Turning Point is a non-profit agency. Funding comes for a variety of sources including the United Way and the Delaware/Morrow Mental Health and Recovery Services Board.
Paula Roller is the Executive Director at Turning Point.
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The international march against sexual assault and domestic violence. A playful opportunity to raise awareness in our community about the serious causes, effects and remediations to violence against women. Where MEN are asked to wear WOMEN’S heels as a sign of their commitment to a safer community. Just as victims of sexual assault and domestic violence endure pain and embarassment, we are asking YOU to put yourself in their shoes and Walk the Walk! All are welcome. This is a FREE event in conjunction with Marysville Uptown Friday Night Scott’s 150th Anniversary Celebration. Registration at 6p, walk starts promptly at 7p. Donations accepted to benefit Turning Point Domestic Violence Shelter.
The 10th Annual Walk-A-Mile-In-Her-Shoes event will be Friday, May 4, 2018. This will take place during First Friday celebrations in Delaware! The walk is free. It is family friendly, and there will be many activities and things to see like law enforcement vehicles, music, and even snacks from the Citizens Police Academy! The event raises awareness about sexualized violence. It is a chance for the community to come together and say that everyone deserves to be in a healthy relationship. Information about services to help those experiencing any type of abuse will be highlighted for those interested in reaching out.
Law enforcement officers across Delaware County respond to multiple domestic violence calls every day. Sheriff Russ Martin reports that calls to domestic incidents are second only to theft offenses.
Because of the private nature of domestic violence, it is believed to be woefully underreported. Unfortunately, Delaware County remains the largest county in Ohio without a domestic violence shelter. That must end!
When a very public tragedy occurs, Americans tend to respond with speed and generosity. But the tragedies that happen due to domestic violence are not often public, so we as a community remain unaware.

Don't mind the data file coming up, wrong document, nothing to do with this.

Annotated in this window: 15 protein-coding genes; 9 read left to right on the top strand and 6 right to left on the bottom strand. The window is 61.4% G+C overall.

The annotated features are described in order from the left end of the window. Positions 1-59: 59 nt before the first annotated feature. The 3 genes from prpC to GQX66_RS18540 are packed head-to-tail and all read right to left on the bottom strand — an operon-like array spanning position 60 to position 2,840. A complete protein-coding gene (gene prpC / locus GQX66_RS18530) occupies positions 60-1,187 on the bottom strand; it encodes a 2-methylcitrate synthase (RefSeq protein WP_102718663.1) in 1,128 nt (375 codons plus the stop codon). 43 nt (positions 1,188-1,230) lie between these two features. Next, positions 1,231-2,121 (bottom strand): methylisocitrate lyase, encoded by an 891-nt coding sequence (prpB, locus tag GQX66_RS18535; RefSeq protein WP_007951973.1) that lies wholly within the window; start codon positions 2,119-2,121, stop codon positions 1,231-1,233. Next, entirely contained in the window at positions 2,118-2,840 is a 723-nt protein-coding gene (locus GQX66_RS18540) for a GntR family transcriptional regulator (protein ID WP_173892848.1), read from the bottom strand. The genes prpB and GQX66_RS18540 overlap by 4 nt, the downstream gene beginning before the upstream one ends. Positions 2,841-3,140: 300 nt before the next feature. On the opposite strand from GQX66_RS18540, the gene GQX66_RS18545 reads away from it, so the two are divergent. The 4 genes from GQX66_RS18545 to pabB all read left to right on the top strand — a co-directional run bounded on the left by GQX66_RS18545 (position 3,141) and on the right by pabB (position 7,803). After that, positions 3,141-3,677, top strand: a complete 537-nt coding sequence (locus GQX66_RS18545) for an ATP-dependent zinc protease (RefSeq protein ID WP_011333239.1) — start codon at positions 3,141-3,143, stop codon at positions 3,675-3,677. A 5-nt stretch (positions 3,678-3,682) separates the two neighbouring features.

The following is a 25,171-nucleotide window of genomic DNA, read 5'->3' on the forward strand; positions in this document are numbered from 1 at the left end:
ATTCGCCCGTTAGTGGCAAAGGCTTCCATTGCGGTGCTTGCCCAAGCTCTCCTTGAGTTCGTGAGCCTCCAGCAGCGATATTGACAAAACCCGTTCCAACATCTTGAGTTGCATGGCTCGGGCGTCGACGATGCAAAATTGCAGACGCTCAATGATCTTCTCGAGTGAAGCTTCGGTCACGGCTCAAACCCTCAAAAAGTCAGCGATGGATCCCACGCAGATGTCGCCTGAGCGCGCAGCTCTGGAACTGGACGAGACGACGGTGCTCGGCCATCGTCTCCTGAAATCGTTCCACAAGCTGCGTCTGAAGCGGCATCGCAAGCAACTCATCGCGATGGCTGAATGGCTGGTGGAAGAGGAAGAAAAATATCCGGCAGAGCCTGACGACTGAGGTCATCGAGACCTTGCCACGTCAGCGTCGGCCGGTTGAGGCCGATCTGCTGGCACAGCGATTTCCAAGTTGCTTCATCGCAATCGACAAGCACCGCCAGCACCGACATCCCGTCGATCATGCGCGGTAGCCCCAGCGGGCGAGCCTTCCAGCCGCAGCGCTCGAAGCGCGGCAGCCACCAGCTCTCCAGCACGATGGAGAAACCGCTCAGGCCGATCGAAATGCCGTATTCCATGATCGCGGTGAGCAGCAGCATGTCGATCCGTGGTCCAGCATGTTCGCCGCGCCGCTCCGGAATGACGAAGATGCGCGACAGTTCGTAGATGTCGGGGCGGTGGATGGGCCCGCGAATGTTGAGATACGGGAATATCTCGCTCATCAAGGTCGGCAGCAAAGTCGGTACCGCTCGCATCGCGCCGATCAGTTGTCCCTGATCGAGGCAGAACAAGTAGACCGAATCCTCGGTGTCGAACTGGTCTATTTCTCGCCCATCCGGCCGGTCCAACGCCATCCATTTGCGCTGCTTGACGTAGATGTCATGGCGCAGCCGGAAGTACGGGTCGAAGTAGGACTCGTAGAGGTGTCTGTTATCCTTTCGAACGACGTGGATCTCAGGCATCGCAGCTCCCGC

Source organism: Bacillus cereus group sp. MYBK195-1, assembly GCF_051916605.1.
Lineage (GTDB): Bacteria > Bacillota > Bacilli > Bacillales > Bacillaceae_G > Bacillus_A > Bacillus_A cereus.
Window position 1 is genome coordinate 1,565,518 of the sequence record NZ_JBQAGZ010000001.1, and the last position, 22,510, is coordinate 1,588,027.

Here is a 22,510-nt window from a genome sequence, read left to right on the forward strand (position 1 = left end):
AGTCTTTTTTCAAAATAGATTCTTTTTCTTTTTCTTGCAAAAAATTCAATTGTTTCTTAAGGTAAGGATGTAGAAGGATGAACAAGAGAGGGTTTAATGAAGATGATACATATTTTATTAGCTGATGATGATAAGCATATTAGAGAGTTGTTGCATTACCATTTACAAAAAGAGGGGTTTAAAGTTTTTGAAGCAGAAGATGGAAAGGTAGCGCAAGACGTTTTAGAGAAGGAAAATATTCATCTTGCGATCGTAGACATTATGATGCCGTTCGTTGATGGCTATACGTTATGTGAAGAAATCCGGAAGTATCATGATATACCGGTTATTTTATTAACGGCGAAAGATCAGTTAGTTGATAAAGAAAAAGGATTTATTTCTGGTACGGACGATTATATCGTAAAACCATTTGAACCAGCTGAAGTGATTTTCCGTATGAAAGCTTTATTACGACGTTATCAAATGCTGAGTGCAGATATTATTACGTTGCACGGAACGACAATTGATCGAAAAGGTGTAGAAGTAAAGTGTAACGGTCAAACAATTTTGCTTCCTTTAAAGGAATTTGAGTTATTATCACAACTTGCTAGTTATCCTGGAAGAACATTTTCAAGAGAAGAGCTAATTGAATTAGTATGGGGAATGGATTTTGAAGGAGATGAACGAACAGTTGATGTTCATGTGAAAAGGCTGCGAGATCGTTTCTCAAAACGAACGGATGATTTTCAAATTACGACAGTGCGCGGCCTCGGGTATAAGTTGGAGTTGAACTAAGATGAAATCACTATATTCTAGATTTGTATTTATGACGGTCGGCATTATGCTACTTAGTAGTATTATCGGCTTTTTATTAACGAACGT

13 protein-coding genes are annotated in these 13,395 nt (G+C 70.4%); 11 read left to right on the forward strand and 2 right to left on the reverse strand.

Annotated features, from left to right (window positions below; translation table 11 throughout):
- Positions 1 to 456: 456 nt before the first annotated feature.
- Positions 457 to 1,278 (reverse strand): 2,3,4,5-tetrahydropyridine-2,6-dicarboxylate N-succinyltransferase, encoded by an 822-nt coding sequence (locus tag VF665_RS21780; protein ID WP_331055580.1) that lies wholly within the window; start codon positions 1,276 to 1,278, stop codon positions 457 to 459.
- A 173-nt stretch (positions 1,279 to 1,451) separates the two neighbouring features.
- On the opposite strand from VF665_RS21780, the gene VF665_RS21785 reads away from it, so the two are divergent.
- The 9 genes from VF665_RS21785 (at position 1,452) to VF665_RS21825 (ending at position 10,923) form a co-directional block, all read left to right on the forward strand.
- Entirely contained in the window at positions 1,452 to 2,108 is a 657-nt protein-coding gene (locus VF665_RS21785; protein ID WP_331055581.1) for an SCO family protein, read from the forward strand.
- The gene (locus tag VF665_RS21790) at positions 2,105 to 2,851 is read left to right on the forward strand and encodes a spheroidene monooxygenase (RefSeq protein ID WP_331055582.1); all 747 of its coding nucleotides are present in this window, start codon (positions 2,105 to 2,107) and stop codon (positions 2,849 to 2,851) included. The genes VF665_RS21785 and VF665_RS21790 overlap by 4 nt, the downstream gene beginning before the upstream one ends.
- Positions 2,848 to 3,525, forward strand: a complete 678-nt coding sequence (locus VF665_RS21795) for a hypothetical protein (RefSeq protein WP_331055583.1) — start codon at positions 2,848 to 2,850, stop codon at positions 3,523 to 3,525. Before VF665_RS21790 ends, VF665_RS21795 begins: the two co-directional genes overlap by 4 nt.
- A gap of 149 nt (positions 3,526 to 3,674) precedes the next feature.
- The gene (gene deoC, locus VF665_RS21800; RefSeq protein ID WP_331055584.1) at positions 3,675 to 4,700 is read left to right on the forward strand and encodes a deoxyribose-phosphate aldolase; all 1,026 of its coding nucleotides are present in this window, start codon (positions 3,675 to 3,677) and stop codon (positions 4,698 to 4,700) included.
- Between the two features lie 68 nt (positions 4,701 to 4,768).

As a resident of Delaware County, I know our community would pull together and make a miracle happen if they were aware of this quiet threat and knew what they could do.
There is an outstanding domestic violence shelter in Marion county called Turning Point, which for decades has quietly and effectively served the surrounding six counties, including Delaware County. Unfortunately, the population growth in our area has made it very difficult for one facility to adequately manage the great need.
The leadership of Turning Point, along with Delaware County community leaders, have determined there is an immediate need to build a domestic violence shelter in Delaware County.
As a first step, many groups and individuals have committed to raising the needed $3.1 million.
Recently, the Nationwide Foundation made a $400,000 grant to Turning Point for this new shelter. This grant, coupled with donations from other groups (United Way of Delaware County, Women’s Leadership Network) and individuals has put us on a path to success.
Recently, my wife and I visited Turning Point in Marion and witnessed first hand the tragedy that is quietly all around us. The trauma impacts not only the victims, but also their children.
We saw people who have no hope who find hope at Turning Point. We saw how individuals and small businesses can come together as volunteers and create a shelter that helps put people’s lives back together.
We saw dedicated staff and counselors work for much less money than they could make elsewhere because they care.
It’s time we bring domestic violence out of the shadows and turn whispers into shouts. No one should live in fear in our county. We need to speak out against domestic violence and sex trafficking. We must not relegate these victims to the darkness.
I’m asking every citizen in our county to speak out against domestic violence, watch out for domestic violence, report it, and reach out to Turning Point. Let’s build and sustain a shelter right here in Delaware County.
The land is bought, the buildings are ready for renovation, so all we need is you. It’s time to say “Not in our county!”
For information about the shelter, visit http://turningpoint6.org/delaware-shelter/ or look up Turning Point Marion Ohio and click on Delaware Shelter Campaign.
Mark Pizzi Is President and COO at Nationwide Insurance and a resident of Delaware County.
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Turning Point | PO Box 875 | Marion, OH 43301-0875 | 740-382-8988